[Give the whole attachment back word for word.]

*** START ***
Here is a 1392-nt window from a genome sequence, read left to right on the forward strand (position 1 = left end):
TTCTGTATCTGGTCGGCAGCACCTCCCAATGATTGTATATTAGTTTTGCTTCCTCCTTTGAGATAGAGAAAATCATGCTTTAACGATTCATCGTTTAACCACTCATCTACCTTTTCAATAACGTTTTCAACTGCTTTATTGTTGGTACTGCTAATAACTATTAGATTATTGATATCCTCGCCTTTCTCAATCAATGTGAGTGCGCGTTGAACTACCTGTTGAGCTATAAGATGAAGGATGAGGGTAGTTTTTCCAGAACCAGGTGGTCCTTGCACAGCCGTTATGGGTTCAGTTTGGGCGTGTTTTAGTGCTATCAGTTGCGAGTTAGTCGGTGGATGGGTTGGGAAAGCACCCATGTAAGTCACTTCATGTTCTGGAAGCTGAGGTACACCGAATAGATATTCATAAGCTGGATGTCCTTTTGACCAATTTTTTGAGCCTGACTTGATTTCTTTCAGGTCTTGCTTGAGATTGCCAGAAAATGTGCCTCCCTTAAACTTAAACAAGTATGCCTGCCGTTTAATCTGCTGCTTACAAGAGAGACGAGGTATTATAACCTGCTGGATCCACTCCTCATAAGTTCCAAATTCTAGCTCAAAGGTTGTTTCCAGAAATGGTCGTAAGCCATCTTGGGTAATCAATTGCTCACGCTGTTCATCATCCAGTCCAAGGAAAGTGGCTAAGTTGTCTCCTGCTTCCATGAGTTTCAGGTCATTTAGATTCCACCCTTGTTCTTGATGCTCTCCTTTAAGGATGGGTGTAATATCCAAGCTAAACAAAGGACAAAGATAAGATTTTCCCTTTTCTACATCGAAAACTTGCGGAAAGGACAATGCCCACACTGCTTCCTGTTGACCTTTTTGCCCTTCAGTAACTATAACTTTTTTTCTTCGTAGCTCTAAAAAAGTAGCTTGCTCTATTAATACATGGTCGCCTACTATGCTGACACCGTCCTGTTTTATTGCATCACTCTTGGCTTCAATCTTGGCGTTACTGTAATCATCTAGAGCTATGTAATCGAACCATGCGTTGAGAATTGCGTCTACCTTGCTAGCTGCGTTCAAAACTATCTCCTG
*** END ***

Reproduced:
Here is a 1392-nt window from a genome sequence, read left to right on the forward strand (position 1 = left end):
TTCTGTATCTGGTCGGCAGCACCTCCCAATGATTGTATATTAGTTTTGCTTCCTCCTTTGAGATAGAGAAAATCATGCTTTAACGATTCATCGTTTAACCACTCATCTACCTTTTCAATAACGTTTTCAACTGCTTTATTGTTGGTACTGCTAATAACTATTAGATTATTGATATCCTCGCCTTTCTCAATCAATGTGAGTGCGCGTTGAACTACCTGTTGAGCTATAAGATGAAGGATGAGGGTAGTTTTTCCAGAACCAGGTGGTCCTTGCACAGCCGTTATGGGTTCAGTTTGGGCGTGTTTTAGTGCTATCAGTTGCGAGTTAGTCGGTGGATGGGTTGGGAAAGCACCCATGTAAGTCACTTCATGTTCTGGAAGCTGAGGTACACCGAATAGATATTCATAAGCTGGATGTCCTTTTGACCAATTTTTTGAGCCTGACTTGATTTCTTTCAGGTCTTGCTTGAGATTGCCAGAAAATGTGCCTCCCTTAAACTTAAACAAGTATGCCTGCCGTTTAATCTGCTGCTTACAAGAGAGACGAGGTATTATAACCTGCTGGATCCACTCCTCATAAGTTCCAAATTCTAGCTCAAAGGTTGTTTCCAGAAATGGTCGTAAGCCATCTTGGGTAATCAATTGCTCACGCTGTTCATCATCCAGTCCAAGGAAAGTGGCTAAGTTGTCTCCTGCTTCCATGAGTTTCAGGTCATTTAGATTCCACCCTTGTTCTTGATGCTCTCCTTTAAGGATGGGTGTAATATCCAAGCTAAACAAAGGACAAAGATAAGATTTTCCCTTTTCTACATCGAAAACTTGCGGAAAGGACAATGCCCACACTGCTTCCTGTTGACCTTTTTGCCCTTCAGTAACTATAACTTTTTTTCTTCGTAGCTCTAAAAAAGTAGCTTGCTCTATTAATACATGGTCGCCTACTATGCTGACACCGTCCTGTTTTATTGCATCACTCTTGGCTTCAATCTTGGCGTTACTGTAATCATCTAGAGCTATGTAATCGAACCATGCGTTGAGAATTGCGTCTACCTTGCTAGCTGCGTTCAAAACTATCTCCTG